Ethanol boondoggle

Wednesday, September 20, 2006

By Michael Devaney

On a recent campaign visit to Cape Girardeau, U.S. Sen. Jim Talent highlighted his sponsorship of the Renewable Fuels Standard in 2005. The bill requires oil companies to purchase 7.5 billion gallons of ethanol and biodiesel by 2012. Talent stated that we're heading quickly toward a renewable age that will wean profits away from big oil and redirect them to Missouri farmers.

Despite improvements, creditable studies indicate that ethanol requires more energy to produce than energy created. By using yield data from the most fertile acreage, ignoring operation and repair of farm machinery, the cost of fossil fuel-based fertilizers and herbicides, transportation and externalities, the U.S. Department of Agriculture was able to report that ethanol from corn is marginally efficient. Like many government agencies, the USDA has been captured by producers rather than serving the interests of consumers.

Similar to other research, a 2005 paper by David Pimentel and Tad Patzek of Cornell University and University of California-Berkeley found that ethanol production using corn required 29 percent more fossil energy than ethanol fuel produced, switchgrass required 50 percent more and wood biomass required 57 percent more. If corn is being irrigated, the net energy loss from ethanol production is even higher. Their findings do not include the impact on the environment and food prices.

Because corn requires greater application of herbicides, pesticides and chemical fertilizers than many other row crops, run-off from increased corn production poses a threat to livestock, wildlife and water quality. Soil erosion in corn is estimated to be 12 times the rate at which soil is being reformed. The fermentation/distillation process for ethanol results in 12 gallons of sewage-like effluent for each gallon of ethanol. It is estimated that diverting corn from livestock feed to ethanol will increase the price consumers pay for meat by $1 billion a year. The increase could be higher if there is a drought in the Corn Belt.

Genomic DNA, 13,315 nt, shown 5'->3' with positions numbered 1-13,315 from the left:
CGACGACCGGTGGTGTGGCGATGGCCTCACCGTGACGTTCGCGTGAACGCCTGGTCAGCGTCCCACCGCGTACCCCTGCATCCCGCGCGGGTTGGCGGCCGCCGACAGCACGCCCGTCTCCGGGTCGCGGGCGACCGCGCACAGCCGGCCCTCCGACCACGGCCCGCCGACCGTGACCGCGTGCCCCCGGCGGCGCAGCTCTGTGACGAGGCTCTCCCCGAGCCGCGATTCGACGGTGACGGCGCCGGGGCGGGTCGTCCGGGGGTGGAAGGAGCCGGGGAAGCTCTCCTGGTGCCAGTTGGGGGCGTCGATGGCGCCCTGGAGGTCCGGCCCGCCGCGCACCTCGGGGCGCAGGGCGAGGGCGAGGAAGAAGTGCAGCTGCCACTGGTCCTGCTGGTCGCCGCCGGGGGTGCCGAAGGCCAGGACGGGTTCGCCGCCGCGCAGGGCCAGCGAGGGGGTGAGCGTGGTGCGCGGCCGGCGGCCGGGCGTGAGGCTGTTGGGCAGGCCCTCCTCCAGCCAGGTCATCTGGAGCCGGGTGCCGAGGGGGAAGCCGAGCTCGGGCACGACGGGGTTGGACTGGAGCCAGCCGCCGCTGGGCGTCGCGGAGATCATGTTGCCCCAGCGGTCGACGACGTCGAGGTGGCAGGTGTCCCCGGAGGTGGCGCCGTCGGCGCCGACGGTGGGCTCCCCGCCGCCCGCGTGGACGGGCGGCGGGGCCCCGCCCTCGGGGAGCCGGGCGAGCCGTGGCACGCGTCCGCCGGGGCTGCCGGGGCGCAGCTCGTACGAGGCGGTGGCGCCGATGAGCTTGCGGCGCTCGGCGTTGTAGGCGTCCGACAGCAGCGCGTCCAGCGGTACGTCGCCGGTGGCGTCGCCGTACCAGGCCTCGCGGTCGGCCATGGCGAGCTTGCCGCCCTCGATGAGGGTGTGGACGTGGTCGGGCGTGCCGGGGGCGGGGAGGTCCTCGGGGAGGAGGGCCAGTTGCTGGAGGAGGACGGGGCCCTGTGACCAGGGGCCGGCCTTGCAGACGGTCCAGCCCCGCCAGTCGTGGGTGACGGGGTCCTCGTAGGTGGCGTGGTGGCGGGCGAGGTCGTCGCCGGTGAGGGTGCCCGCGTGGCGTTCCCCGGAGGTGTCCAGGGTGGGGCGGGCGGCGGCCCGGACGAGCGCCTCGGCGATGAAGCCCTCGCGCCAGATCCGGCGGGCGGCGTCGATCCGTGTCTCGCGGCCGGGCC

The National Academy of Sciences found that modern blends of gasoline without ethanol burn more cleanly than the reformulated gasoline now required in non-attainment areas covered by the 1990 Clean Air Act. Gasoline reformulated with ethanol may release slightly less carbon monoxide, but it releases more hydrocarbons, volatile organic compounds and nitrogen oxides.

"Adding ethanol to our fuel supply causes air pollution," says Peter Iwanowicz, director of the American Lung Association in New York. "You have more vapor emissions when you're refueling and when your car is sitting in a parking lot on a hot summer day. Ethanol can degrade systems in cars, so you'll get more leaks."

Contrary to assertions by politicians, pork-barrel spending on ethanol does not always increase jobs for American workers. The Sept. 18 Wall Street Journal features a story on a team of Mexican concrete finishers who shuttled between seven states to work on eight ethanol-related construction projects including one in Marshall, Mo. Mexican guest workers on ethanol projects earn about half as much as union concrete workers.

The ethanol bill allows politicians to claim they are responding to higher oil prices while currying favor with powerful special interests. When oil prices decline, the relative cost of the ethanol program increases.

James Bovard of the Cato Institute argues that Archer Daniels Midland Corp. is perhaps the best example of how corporate welfare works. Thanks to federal protection of the domestic sugar industry, ethanol subsidies, subsidized grain exports and other programs, ADM generated at least 43 percent of annual profits during the 1990s from products heavily subsidized or protected by the American government. Every $1 of profits earned by ADM's corn sweetener operation costs consumers $10, and every $1 of profits earned by its ethanol operation costs taxpayers $30. Taxpayers would be better off to pay ADM their profits directly to forgo ethanol production.

The 2005 ethanol bill was an old-fashioned, bipartisan boondoggle. Where was legislative gridlock when we needed it?

Michael Devaney is a professor of finance at Southeast Missouri State University.

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